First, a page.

Social Stratification: 12 Major Characteristics of Social Stratification

Exploring the Characteristics and Implications of Social Stratification

Social stratification, a complex framework shaping the structure of societies, involves the categorization of individuals based on factors such as income, ethnicity, occupation, and education. This phenomenon manifests in various forms, including caste, class, and estate-based stratifications. Unraveling the layers of social stratification reveals 12 major characteristics that define this intricate societal structure.

  1. Social-economic classification/ categorization: The foundation of social stratification lies in distinct social classes, primarily based on social and economic considerations. This dual classification shapes the societal landscape, determining an individual’s status.
  2. Universal Presence: Social stratification transcends geographical and cultural boundaries, existing universally in various forms across societies—whether consciously implemented or subtly ingrained in social norms.
  3. Hierarchical Nature: Operating within a hierarchical framework, social stratification tends to perpetuate across generations. One’s social class often becomes a hereditary characteristic, maintaining the existing hierarchy.
  4. Preservation of the Status Quo: The categorization of individuals into different social classes serves to preserve the existing societal structure, reinforcing established norms and power dynamics.
  5. Inequality in Income, Wealth, and Social Status: Social stratification accentuates disparities in income and wealth distribution, contributing to the delineation of social status. High-income individuals belong to the upper class, while lower-income individuals occupy lower social strata.
  6. Unequal Control over Natural Resources: The stratification results in the uneven distribution of natural resources, with the affluent class exercising greater control over land and other resources compared to the less privileged.
  7. Diverse Forms: Social stratification manifests in various forms, encompassing caste-based, slavery-based, and class-based divisions. The concept remains consistent, with differences lying in nomenclature and specifics.
  8. Consequential Impact: Social stratification gives rise to far-reaching consequences, including racial and class discrimination, unjust legal practices, widening income gaps, and fostering resentment between social classes.
  9. Purely Social Focus: Unlike natural abilities, social stratification centers on societal-induced inequalities, emphasizing external factors that contribute to differential treatment and opportunities.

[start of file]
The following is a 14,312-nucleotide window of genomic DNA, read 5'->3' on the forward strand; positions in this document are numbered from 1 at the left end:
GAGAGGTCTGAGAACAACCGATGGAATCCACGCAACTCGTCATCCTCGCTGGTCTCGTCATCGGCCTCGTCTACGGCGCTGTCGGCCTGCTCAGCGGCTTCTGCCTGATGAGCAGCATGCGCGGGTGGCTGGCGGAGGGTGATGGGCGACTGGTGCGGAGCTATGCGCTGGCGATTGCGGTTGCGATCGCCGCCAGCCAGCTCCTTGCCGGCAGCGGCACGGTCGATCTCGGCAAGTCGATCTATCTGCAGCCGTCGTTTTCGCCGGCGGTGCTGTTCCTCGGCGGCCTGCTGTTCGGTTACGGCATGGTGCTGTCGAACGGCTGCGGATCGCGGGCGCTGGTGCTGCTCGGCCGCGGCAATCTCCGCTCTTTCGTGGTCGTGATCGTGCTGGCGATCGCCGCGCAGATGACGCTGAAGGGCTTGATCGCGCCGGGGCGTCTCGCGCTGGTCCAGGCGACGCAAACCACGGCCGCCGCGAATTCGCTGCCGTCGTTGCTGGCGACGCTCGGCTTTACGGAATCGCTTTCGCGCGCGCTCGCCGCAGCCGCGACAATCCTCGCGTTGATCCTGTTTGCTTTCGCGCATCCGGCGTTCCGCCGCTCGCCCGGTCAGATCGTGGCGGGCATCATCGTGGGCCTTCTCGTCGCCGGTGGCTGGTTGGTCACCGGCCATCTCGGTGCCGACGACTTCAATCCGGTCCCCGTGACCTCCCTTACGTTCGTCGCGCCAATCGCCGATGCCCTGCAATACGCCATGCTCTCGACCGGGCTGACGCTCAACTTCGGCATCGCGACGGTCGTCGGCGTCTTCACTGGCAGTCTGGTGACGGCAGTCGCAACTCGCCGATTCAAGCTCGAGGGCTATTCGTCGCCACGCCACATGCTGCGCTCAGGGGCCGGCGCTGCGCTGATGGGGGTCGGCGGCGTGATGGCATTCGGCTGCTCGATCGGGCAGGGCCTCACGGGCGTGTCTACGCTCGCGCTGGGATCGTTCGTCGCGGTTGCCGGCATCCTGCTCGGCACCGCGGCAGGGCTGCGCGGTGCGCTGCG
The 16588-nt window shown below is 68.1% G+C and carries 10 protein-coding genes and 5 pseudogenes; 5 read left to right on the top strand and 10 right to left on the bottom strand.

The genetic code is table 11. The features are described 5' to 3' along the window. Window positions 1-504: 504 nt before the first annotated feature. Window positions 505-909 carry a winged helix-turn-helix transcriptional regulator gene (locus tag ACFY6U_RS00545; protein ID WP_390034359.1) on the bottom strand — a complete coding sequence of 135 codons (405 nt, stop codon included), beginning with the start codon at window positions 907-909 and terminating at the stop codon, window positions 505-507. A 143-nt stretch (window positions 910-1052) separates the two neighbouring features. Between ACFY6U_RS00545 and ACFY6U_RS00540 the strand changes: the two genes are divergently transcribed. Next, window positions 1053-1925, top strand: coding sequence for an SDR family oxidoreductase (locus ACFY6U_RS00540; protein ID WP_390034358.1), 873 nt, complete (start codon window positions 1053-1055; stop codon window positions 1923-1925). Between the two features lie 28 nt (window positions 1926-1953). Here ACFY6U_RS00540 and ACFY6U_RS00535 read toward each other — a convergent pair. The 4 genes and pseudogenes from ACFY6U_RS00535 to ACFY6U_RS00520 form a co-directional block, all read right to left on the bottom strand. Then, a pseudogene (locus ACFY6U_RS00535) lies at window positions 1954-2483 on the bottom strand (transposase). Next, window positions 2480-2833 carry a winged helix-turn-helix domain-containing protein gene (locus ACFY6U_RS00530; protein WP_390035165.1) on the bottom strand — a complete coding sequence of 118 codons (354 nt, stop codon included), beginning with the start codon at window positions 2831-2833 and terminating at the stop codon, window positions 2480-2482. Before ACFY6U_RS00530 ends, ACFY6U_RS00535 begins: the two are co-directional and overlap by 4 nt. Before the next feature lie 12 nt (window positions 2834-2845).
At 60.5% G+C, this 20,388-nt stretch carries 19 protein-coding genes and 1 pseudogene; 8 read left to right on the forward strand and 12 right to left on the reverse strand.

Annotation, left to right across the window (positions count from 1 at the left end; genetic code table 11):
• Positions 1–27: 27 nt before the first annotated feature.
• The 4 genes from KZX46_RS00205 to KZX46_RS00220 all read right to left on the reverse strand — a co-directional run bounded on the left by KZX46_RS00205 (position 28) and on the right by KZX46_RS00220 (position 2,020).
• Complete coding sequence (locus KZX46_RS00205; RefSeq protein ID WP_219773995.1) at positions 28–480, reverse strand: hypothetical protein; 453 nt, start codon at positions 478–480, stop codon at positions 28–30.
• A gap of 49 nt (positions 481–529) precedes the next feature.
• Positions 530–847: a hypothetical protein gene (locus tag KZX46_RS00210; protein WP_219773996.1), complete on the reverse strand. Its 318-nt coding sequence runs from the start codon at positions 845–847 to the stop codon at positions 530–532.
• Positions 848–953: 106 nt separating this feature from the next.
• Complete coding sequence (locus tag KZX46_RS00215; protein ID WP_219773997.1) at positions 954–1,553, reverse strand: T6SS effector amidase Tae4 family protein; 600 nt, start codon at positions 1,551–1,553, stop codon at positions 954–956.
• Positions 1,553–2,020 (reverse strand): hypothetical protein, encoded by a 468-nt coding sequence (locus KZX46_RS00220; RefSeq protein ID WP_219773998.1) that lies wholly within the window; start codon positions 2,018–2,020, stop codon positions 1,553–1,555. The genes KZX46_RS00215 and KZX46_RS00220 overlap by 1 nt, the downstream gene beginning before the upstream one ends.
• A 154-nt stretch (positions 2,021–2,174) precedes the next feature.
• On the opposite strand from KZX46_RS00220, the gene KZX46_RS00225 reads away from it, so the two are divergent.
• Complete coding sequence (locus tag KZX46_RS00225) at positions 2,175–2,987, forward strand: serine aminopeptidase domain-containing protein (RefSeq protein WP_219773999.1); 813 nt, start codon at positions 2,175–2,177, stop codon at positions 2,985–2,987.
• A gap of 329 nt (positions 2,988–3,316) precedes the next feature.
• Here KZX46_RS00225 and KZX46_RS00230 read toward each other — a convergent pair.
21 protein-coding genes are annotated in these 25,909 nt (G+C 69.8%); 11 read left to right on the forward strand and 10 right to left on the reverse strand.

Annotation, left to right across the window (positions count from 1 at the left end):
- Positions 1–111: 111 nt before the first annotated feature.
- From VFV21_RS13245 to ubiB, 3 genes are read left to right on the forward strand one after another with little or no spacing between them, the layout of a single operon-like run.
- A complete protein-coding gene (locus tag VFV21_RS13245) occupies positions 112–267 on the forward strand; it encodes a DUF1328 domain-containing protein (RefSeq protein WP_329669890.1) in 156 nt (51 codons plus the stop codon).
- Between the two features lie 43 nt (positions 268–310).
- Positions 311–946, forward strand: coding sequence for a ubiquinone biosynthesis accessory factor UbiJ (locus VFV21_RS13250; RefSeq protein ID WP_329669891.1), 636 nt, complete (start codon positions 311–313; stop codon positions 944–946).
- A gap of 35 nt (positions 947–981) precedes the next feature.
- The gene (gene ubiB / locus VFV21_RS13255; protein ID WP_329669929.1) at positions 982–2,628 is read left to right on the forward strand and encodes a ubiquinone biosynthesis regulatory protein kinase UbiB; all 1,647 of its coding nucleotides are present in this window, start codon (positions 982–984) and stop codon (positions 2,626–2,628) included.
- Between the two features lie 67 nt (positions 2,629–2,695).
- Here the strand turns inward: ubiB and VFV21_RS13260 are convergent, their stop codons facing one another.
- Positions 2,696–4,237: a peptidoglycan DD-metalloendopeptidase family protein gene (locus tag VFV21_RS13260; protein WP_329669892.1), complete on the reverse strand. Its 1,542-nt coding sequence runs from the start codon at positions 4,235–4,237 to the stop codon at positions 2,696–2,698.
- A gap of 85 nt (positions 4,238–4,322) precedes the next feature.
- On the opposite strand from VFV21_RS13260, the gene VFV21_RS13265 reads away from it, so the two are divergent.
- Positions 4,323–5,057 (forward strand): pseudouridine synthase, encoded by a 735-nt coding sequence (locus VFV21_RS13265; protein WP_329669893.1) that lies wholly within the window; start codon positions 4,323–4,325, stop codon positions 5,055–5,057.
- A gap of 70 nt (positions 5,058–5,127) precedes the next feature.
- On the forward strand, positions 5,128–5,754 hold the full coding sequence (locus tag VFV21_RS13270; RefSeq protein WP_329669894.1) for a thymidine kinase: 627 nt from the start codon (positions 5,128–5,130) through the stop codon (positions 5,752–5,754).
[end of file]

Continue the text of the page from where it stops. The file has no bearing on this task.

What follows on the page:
10. Inequality of Opportunity: Certain societal strata enjoy greater opportunities for education, employment, and other advantages, perpetuating a cycle of privilege for some and disadvantage for others.
  11. Stereotyping: Members of different social strata often face stereotyping, solidifying societal perceptions that may not accurately represent their abilities or character.
  12. Dissatisfaction and Unrest: The inherent inequalities within social stratification can breed discontent and unrest among the populace, highlighting the urgent need to address and rectify these disparities.

Conclusion: Recognizing and addressing the inequalities associated with social stratification is crucial for fostering a more equitable and harmonious society. By understanding the characteristics and consequences of this complex phenomenon, societies can work towards dismantling barriers and promoting inclusivity for all.


Social stratification, the division of society into layers based on factors like income, ethnicity, and education, is a pervasive and universal phenomenon. Rooted in a hierarchical structure, it categorizes individuals into distinct social classes, often perpetuating across generations. The preservation of the status quo is a key characteristic, reinforcing established norms and power dynamics.

Inequalities in income, wealth, and social status are accentuated, contributing to an uneven distribution of natural resources. This diverse phenomenon takes forms such as caste and class stratification, leading to consequences like discrimination, unjust legal practices, and widening income gaps.

Social stratification focuses solely on societal-induced inequalities, ignoring natural abilities. It perpetuates inequality of opportunity, with certain strata enjoying more advantages. Stereotyping and dissatisfaction among different classes can lead to unrest. To build a more equitable society, recognizing and addressing these inherent inequalities is imperative. By understanding the characteristics of social stratification, societies can work towards dismantling barriers and fostering inclusivity.

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